Cargo volumes continue to decline for Asia Pacific airlines
July 31, 2019: The air passenger demand for Asia Pacific airlines continues to grow at a moderate pace, while the cargo volumes continue to decline, reported the Association of Asia Pacific Airlines (AAPA) in the recently released June traffic figures.
The region’s airlines registered a 4.0 percent year-on-year increase in the number of international passengers carried to an aggregate total of 31 million for the month.
The passenger growth is driven by widespread availability of affordable air fares and resilient growth in regional economies.
On the other hand, air cargo markets weakened further with the fall in global new export orders. As a result, the region’s airlines recorded a 7.2 percent year-on-year fall in air cargo demand as measured in freight tonne kilometres (FTK) in June, marking the eighth consecutive month of declining volumes.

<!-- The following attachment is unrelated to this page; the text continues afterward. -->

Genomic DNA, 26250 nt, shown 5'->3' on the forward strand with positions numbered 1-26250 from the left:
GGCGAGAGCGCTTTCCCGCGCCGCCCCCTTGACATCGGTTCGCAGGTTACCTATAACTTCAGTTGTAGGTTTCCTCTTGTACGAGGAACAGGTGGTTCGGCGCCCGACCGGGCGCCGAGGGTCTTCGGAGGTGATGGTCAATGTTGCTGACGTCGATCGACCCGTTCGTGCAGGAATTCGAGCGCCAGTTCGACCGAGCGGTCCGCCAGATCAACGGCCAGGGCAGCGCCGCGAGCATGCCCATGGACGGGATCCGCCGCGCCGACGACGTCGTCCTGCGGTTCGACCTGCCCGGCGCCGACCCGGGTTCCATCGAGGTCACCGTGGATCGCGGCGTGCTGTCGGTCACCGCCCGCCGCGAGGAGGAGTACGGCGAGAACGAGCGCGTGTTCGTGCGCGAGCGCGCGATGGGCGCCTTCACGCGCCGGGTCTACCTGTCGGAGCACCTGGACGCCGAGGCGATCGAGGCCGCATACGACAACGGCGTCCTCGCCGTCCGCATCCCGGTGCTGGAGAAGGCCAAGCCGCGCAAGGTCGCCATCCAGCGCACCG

The average international freight load factor fell significantly, by 5.1 percentage points to 58.8 percent for the month, after accounting for a 1.0 percent increase in offered freight capacity.
During the first half of the year, Asian airlines saw an encouraging 4.7 percent year-on-year growth in passenger traffic. This growth was supported by strong leisure demand, which continued to outpace the global rate of economic expansion.
During the same period, prevailing weakness in international trade flows across regions continued to affect the air cargo demand. The air cargo demand recorded 6.2 percent year-on-year decline.
The association stated widening trade disputes and higher tariffs as the factors that continued to disrupt global supply chains.
Andrew Herdman, director general, AAPA said: “In the months ahead, the outlook for the region’s travel markets is broadly positive, with continued expansion in air passenger demand. On the other hand, with moderating global business optimism levels and the absence of significant progress in trade negotiations, air cargo demand is expected to remain weak. Overall, the region’s airlines will closely monitor changes to operating conditions, whilst managing business operations with the aim of sustaining profitability.”